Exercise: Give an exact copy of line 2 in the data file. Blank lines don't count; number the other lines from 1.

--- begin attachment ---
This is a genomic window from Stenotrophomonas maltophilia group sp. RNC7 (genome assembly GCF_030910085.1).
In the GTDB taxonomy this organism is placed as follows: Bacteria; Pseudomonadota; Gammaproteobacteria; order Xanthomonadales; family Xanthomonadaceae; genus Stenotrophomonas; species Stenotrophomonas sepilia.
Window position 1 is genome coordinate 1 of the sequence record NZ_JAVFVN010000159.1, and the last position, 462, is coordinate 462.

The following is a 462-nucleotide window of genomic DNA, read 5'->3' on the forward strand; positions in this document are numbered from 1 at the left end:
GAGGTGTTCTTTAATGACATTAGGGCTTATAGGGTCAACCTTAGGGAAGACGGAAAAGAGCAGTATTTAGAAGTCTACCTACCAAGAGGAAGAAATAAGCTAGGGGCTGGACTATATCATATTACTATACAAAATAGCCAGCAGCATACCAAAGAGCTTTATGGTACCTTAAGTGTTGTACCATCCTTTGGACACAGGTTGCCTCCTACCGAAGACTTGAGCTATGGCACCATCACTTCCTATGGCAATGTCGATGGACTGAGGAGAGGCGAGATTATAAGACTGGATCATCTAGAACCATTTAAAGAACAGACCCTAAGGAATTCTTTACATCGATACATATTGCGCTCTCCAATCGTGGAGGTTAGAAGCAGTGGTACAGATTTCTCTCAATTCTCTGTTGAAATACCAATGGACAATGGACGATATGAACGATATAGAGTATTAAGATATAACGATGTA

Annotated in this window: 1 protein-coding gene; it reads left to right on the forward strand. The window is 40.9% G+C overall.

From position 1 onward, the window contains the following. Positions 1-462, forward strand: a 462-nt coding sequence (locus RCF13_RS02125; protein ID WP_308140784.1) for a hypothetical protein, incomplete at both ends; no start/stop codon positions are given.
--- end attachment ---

In the GTDB taxonomy this organism is placed as follows: Bacteria; Pseudomonadota; Gammaproteobacteria; order Xanthomonadales; family Xanthomonadaceae; genus Stenotrophomonas; species Stenotrophomonas sepilia.